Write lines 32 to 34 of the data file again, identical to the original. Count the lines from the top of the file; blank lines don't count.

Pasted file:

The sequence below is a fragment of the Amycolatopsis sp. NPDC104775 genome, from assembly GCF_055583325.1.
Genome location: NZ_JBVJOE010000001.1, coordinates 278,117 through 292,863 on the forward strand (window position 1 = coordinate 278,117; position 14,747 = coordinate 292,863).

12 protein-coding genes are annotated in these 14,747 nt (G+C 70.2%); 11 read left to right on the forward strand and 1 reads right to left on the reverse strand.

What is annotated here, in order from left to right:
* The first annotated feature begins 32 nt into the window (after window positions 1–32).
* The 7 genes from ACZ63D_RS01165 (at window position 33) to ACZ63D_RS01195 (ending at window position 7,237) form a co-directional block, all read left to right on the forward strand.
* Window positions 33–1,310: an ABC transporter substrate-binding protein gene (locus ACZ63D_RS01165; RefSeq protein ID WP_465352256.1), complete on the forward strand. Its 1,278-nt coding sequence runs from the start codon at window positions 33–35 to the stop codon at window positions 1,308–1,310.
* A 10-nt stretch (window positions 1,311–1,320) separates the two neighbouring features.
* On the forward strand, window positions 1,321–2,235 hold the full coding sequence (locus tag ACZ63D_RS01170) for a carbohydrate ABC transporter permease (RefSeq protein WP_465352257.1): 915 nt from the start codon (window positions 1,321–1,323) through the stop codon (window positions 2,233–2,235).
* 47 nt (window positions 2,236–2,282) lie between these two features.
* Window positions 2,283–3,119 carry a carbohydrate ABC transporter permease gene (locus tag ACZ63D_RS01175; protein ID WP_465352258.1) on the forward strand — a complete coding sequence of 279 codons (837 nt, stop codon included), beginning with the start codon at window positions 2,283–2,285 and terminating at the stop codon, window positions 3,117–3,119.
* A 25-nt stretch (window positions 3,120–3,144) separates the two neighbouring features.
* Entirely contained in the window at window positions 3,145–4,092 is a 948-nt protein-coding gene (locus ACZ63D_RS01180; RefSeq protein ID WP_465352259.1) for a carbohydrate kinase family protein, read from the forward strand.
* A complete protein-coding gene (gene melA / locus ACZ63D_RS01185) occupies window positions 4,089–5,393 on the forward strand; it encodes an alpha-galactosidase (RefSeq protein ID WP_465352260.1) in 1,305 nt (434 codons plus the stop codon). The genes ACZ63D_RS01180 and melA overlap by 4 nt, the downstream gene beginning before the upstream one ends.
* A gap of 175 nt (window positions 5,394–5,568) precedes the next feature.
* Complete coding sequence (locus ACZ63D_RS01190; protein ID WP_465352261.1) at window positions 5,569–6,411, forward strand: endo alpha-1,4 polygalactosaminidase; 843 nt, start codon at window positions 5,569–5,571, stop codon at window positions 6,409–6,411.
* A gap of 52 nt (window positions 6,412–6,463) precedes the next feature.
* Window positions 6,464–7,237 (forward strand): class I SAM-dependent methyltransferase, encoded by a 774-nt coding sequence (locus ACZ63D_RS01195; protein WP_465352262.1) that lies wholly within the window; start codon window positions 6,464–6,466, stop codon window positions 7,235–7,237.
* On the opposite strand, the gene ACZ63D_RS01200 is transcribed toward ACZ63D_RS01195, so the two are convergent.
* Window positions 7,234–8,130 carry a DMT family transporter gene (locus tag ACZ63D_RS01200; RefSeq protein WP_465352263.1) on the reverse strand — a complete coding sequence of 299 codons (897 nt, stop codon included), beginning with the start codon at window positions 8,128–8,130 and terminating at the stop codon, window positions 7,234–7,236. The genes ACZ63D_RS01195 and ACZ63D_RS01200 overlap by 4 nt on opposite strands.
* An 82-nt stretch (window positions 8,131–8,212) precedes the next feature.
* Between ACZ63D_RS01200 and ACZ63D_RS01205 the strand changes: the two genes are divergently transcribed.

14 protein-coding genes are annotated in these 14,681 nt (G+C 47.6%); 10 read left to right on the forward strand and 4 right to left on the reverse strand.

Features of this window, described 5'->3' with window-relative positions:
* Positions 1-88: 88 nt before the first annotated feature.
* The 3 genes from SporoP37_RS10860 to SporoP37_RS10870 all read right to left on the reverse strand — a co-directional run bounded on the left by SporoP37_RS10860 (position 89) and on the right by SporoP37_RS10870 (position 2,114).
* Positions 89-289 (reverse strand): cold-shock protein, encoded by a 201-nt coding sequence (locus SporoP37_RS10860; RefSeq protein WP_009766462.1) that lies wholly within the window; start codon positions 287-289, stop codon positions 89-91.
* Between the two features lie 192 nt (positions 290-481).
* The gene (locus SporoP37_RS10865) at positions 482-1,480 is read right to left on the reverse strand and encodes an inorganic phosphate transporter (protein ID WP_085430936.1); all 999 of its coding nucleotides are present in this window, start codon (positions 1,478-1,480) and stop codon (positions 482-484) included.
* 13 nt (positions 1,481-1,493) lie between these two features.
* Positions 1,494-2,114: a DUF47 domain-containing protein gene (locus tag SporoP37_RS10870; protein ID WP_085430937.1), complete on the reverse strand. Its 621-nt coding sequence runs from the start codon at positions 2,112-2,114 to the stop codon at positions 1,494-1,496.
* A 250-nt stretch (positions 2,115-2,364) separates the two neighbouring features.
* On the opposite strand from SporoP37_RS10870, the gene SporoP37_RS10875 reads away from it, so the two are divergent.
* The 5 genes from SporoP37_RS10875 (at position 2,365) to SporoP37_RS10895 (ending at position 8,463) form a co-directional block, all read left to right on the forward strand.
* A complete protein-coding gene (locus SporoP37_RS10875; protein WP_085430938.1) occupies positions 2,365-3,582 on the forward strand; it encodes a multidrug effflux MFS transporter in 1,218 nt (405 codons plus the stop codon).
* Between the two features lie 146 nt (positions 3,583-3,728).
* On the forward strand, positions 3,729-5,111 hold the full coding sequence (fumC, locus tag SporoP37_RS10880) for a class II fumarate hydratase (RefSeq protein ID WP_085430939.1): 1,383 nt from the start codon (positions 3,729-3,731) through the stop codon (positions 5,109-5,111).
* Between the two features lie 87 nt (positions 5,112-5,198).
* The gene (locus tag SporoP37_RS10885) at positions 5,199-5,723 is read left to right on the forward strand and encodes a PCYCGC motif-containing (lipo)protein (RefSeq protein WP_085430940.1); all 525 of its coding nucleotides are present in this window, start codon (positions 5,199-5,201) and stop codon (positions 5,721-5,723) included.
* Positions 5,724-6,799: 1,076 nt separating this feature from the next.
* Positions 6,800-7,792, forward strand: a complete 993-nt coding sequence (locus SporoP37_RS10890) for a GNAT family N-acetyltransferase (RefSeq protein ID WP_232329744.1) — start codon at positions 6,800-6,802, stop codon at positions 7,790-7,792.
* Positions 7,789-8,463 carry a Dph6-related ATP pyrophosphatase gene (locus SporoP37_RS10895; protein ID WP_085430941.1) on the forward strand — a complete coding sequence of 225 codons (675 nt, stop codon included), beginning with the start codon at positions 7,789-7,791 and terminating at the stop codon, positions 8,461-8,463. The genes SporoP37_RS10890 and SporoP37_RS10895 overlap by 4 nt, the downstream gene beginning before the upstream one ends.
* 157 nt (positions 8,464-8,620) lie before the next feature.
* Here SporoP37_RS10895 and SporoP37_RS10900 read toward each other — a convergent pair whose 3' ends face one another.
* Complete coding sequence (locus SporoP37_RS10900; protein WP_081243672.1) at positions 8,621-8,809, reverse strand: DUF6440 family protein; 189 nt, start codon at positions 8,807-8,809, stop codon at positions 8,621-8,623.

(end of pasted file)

* A 250-nt stretch (positions 2,115-2,364) separates the two neighbouring features.
* On the opposite strand from SporoP37_RS10870, the gene SporoP37_RS10875 reads away from it, so the two are divergent.
* The 5 genes from SporoP37_RS10875 (at position 2,365) to SporoP37_RS10895 (ending at position 8,463) form a co-directional block, all read left to right on the forward strand.